This paper proposes a novel methodology to assess the yearly Heating Ventilation Air Conditioning (HVAC) energy costs and indoor comfort levels for indoor spaces. The methodology involves a weather clustering technique coupled with a simulation-based multi-objective optimization for HVAC systems operation control. The clustering technique is utilized to determine representative days that capture the yearly variability of outdoor air temperature, total solar radiation on horizontal surface, wind speed, and outdoor relative humidity from historical time series. The optimization framework then determines the optimal cooling operation strategies that simultaneously minimize energy consumption cost and thermal discomfort for each representative day. Such clustering-based approach, particularly, enables the assessment of the annual operation of the HVAC using representative daily weather conditions while avoiding the high computational costs of a day-by-day optimization. The numerical prospects of the proposed framework are illustrated using an office building located in Saudi Arabia, i.e., under subtropical desert conditions. The results show that the proposed methodology can achieve reductions of up to 17.6% and 19.4% in annual cooling consumption cost and thermal discomfort, respectively, compared to standard baseline policies.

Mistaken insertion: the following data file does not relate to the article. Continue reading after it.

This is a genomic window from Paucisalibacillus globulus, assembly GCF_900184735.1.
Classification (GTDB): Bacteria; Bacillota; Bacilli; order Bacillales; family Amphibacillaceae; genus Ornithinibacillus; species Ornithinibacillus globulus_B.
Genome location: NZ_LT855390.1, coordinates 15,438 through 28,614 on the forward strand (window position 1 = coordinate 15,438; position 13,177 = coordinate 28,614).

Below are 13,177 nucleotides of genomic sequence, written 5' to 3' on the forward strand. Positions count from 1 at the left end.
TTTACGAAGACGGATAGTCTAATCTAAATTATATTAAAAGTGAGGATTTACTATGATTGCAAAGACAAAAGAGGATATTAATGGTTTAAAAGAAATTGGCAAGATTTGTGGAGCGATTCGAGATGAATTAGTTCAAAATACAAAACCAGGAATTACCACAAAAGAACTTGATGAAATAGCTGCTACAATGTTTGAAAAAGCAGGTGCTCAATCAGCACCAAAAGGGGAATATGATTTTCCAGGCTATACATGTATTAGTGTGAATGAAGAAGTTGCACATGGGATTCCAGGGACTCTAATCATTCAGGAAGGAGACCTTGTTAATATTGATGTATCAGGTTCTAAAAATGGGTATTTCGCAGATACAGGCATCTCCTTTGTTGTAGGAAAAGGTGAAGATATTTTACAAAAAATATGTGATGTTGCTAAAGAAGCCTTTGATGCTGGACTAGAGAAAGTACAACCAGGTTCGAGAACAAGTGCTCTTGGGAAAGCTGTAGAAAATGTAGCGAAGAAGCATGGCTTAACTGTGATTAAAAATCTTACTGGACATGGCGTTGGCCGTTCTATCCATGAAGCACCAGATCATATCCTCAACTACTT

Bibliographical noteKAUST Repository Item: Exported on 2022-04-26
Acknowledgements: The authors wish to thank Ibrahim Hoteit for the helpful discussions and for providing the weather data files utilized in the paper numerical results. This work was supported in part by the Center of Excellence for NEOM Research at the King Abdullah University of Science and Technology (KAUST).
ASJC Scopus subject areas
- Safety, Risk, Reliability and Quality
- Mechanics of Materials
- Civil and Structural Engineering
- Building and Construction